HL Deb 15 June 1967 vol 283 cc1080-108

Order of the Day for the House to be put into Committee read.

Moved, That the House do now resolve itself into Committee.—(Lord Stonham.)

House in Committee accordingly.

[The LORD AILWYN in the Chair.]

Clause 1 agreed to.

Clause 2 [Designated Commonwealth countries and United Kingdom dependencies]:

The JOINT PARLIAMENTARY UNDER-SECRETARY of STATE, HOME OFFICE (LORD STONHAM): This is a drafting Amendment occasioned by the fact that the Bill providing for the West Indian territories of Antigua, Dominica, St. Lucia, St. Kitts-Nevis and Anguilla to be associated States has now received the Royal Assent. I beg to move.

Amendment moved— Page 2, line 13, leave out from ("of") to ("and") in line 14 and insert ("the West Indies Act 1967").—(Lord Stonham.)

On Question, Whether Clause 2, as amended, shall stand part of the Bill?

5.57 p.m.


My Lords, there is one question which perhaps it would be appropriate for me to ask at this stage. I understand that when the Bill becomes law it will be the intention of the Government to make a series of Orders designating all Commonwealth countries. I think it is common ground that we all hope that the work done on the revision of the Fugitive Offenders Act 1881 will result in broadly reciprocal arrangements being made between ourselves and all the countries of the Commonwealth. I should like to ask what the Government have in mind if it becomes clear that some Commonwealth country which we have designated is determined not to pass any reciprocal legislation, or indeed to grant us any reciprocal facilities for returning offenders in this country who are found to be in that country. I appreciate that under Clause 20 there is power to revoke an Order once it has been made, and I should like to know the Government's attitude towards reciprocity and what action they are likely to take if reciprocity in a particular instance turns out to be unobtainable.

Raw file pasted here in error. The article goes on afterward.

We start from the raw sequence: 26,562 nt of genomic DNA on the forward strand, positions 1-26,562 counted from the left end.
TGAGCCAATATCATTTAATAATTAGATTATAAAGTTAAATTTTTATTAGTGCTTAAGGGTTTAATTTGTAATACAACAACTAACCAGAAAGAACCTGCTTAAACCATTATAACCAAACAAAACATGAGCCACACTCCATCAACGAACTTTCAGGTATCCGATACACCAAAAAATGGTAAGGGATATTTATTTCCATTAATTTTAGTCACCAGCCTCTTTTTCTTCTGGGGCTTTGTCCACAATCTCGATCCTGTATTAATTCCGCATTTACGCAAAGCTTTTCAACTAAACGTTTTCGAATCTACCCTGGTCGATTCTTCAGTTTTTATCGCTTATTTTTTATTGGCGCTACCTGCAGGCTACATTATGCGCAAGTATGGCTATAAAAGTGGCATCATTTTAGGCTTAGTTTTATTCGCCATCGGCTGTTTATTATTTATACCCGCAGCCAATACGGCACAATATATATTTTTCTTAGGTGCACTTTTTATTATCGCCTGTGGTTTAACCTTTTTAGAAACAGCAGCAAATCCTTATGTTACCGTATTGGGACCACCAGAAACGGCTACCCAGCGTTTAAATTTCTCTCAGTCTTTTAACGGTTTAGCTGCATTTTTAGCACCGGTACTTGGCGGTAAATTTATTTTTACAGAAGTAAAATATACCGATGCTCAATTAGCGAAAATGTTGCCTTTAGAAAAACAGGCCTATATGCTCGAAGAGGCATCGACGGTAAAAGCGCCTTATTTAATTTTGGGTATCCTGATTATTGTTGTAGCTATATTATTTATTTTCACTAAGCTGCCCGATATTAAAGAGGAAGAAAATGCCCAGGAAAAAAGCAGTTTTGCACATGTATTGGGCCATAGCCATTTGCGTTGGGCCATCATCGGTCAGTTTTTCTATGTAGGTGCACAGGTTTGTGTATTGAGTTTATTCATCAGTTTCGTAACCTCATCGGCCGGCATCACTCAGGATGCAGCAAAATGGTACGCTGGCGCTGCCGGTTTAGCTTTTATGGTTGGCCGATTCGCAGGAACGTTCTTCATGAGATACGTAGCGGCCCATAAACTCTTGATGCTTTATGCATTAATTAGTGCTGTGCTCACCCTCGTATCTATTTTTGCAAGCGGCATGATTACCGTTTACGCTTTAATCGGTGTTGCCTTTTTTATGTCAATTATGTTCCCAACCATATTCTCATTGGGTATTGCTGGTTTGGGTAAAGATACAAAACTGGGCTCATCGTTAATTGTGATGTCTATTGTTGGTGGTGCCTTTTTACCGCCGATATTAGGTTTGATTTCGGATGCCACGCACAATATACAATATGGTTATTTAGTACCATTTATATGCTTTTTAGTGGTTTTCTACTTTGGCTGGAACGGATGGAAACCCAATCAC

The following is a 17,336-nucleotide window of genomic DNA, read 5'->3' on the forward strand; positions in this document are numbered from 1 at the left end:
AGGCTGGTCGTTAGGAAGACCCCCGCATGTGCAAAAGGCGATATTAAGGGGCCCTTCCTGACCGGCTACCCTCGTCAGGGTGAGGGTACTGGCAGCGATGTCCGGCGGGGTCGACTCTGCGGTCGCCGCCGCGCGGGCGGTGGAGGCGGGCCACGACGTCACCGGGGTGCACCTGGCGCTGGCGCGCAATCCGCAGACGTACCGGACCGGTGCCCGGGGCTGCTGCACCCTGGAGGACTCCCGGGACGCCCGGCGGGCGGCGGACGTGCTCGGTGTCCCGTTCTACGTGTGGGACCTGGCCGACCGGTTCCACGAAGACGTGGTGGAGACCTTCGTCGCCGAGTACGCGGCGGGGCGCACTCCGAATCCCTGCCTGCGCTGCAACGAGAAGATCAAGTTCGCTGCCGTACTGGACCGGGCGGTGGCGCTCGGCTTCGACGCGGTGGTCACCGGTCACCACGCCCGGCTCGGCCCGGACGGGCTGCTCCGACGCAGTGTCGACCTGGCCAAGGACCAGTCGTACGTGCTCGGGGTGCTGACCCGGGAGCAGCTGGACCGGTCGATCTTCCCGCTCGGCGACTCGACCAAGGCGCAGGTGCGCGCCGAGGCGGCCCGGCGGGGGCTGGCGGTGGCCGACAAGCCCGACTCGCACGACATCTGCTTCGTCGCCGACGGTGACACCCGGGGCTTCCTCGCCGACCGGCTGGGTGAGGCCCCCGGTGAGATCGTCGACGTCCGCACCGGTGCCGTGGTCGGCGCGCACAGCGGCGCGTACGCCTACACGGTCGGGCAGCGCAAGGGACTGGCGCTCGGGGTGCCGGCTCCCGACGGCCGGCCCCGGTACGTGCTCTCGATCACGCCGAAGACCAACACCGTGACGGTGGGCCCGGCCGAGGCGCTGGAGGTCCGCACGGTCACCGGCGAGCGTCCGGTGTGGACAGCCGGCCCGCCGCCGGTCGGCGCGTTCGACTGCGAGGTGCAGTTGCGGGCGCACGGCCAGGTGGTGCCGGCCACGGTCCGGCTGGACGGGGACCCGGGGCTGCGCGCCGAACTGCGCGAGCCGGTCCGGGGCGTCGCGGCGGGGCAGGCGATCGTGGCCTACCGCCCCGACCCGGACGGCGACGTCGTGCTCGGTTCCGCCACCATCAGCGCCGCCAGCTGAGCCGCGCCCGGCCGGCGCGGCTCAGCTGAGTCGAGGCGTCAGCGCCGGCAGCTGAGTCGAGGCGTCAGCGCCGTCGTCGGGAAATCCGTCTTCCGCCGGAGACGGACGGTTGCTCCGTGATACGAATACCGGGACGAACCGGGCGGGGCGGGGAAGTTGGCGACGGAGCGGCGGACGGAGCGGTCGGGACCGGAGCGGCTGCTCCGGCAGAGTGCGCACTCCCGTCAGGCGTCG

On Second Reading I told your Lordships that the intention of my right honourable friend was to make orders as soon as possible after the Bill was put on the Statute Book. The position will then be that we shall act in accordance with our own Act of Parliament. We hope that there will be reciprocity, but if the situation envisaged by the noble Lord arises we shall still act in accordance with this Act of Parliament.


I feel certain that we will continue to act in accordance with what Parliament has decided, but in Clause 20 Parliament is being asked to give power to reject orders made under Clause 2. I trust that the threat of doing that will be used if necessary to bring pressure to bear on any Commonwealth country which stubbornly refuses to return people who have committed crimes in this country and have taken refuge there. I appreciate that this is a hypothetical question, but I should like this view to be on record. I hope that if such a situation does arise the Government will share it.

Clause 2, as amended, agreed to.

Clause 3 agreed to.

Clause 4:

General restrictions on return

4.—(1) A person shall not be returned under this Act to a designated Commonwealth country, or committed to or kept in custody for the purposes of such return, if it appears to the Secretary of State, to the court of committal or to the High Court or High Court of Justiciary on an application for habeas corpus or for review of the order of committal—